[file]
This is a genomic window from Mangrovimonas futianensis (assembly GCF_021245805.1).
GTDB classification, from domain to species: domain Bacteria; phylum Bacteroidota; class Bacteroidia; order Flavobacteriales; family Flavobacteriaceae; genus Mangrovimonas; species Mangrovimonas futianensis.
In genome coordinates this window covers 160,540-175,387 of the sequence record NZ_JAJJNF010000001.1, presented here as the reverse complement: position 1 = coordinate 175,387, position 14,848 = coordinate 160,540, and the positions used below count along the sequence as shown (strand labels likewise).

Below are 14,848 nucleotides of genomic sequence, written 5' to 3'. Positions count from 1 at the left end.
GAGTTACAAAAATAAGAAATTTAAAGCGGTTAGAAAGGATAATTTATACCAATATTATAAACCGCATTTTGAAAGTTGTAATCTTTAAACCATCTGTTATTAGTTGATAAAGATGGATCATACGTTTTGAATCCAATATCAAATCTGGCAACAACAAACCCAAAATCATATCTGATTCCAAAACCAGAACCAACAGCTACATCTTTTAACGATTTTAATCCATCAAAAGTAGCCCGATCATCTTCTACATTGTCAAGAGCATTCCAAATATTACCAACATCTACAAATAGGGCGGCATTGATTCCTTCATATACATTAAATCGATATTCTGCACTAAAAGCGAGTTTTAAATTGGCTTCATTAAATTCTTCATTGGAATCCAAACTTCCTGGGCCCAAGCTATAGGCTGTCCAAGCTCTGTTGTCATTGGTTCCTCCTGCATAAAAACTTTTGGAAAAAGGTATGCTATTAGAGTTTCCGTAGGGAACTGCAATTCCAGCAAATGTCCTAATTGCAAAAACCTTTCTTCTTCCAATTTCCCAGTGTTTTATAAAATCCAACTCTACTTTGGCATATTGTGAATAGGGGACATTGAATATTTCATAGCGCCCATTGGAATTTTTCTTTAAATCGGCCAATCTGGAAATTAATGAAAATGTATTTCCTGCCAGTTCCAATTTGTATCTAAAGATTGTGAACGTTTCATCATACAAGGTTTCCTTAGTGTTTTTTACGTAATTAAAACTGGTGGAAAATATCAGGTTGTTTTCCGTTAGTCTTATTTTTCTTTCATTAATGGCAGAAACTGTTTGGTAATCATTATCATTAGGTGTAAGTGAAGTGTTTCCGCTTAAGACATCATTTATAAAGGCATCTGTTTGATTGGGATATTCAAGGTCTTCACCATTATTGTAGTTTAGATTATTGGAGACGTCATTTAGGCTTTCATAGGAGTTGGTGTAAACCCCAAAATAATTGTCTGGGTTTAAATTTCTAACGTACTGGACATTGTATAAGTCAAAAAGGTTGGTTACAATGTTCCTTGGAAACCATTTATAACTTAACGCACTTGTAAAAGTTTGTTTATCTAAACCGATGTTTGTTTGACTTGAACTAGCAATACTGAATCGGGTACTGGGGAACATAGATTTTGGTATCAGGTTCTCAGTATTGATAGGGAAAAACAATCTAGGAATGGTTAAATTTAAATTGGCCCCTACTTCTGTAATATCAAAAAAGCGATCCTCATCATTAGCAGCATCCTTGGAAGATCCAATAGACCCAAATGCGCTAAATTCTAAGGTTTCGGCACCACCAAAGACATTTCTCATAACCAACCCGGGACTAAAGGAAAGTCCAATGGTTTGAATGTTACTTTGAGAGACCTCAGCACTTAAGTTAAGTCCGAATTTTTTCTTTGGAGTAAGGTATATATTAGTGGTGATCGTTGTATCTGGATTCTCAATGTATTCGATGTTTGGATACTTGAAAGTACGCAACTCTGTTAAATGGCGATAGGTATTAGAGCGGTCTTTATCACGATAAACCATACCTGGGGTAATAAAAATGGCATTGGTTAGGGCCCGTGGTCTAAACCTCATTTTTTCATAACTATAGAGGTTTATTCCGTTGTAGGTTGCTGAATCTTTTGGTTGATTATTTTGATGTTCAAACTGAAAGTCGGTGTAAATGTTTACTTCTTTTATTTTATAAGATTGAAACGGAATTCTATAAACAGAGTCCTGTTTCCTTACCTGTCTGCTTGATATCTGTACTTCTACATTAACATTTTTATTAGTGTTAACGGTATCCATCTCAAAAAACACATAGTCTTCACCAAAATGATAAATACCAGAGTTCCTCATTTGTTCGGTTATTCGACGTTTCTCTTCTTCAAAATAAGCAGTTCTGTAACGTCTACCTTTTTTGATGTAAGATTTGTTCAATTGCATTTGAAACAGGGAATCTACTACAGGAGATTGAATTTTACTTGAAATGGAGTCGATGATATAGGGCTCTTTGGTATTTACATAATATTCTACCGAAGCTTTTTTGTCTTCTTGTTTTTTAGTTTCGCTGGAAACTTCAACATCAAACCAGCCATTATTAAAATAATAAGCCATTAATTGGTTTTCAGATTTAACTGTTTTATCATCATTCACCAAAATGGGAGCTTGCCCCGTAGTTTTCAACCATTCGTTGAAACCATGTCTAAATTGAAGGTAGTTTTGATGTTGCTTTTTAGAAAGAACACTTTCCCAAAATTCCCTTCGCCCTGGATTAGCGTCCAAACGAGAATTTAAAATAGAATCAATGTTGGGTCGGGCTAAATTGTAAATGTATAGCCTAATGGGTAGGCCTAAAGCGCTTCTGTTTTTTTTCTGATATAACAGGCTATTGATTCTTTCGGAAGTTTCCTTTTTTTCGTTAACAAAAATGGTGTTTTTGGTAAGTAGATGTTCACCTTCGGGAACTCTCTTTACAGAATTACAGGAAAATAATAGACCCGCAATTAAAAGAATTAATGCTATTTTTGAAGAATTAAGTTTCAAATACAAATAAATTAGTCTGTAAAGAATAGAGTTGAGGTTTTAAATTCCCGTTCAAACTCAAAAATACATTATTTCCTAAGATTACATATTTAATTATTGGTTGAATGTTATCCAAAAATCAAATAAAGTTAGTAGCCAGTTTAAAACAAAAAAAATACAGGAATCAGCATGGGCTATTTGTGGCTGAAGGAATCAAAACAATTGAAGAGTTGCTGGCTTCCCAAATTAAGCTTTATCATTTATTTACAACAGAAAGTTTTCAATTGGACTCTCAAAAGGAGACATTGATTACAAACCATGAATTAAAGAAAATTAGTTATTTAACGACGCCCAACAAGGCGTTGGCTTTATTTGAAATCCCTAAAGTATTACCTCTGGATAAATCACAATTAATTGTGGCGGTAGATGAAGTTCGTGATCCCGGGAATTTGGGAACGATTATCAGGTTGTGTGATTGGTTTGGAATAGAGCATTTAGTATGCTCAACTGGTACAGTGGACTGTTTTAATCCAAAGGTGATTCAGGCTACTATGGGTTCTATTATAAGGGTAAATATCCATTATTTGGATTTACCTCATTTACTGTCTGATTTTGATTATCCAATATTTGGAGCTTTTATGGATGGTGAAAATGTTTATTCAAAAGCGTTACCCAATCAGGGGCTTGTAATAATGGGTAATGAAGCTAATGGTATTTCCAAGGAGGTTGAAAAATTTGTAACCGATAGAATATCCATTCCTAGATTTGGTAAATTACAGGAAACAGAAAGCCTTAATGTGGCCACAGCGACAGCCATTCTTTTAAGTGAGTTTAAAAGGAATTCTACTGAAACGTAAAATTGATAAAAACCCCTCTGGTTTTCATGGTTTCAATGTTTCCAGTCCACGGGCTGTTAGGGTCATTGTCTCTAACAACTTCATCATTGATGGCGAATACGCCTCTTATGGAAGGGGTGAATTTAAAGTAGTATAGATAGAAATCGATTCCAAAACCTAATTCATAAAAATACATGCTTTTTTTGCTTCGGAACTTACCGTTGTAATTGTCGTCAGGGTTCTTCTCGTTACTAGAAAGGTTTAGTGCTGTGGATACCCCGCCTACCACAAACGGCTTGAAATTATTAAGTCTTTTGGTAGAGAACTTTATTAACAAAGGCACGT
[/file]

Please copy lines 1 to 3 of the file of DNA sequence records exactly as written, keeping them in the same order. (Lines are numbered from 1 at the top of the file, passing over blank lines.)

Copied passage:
This is a genomic window from Mangrovimonas futianensis (assembly GCF_021245805.1).
GTDB classification, from domain to species: domain Bacteria; phylum Bacteroidota; class Bacteroidia; order Flavobacteriales; family Flavobacteriaceae; genus Mangrovimonas; species Mangrovimonas futianensis.
In genome coordinates this window covers 160,540-175,387 of the sequence record NZ_JAJJNF010000001.1, presented here as the reverse complement: position 1 = coordinate 175,387, position 14,848 = coordinate 160,540, and the positions used below count along the sequence as shown (strand labels likewise).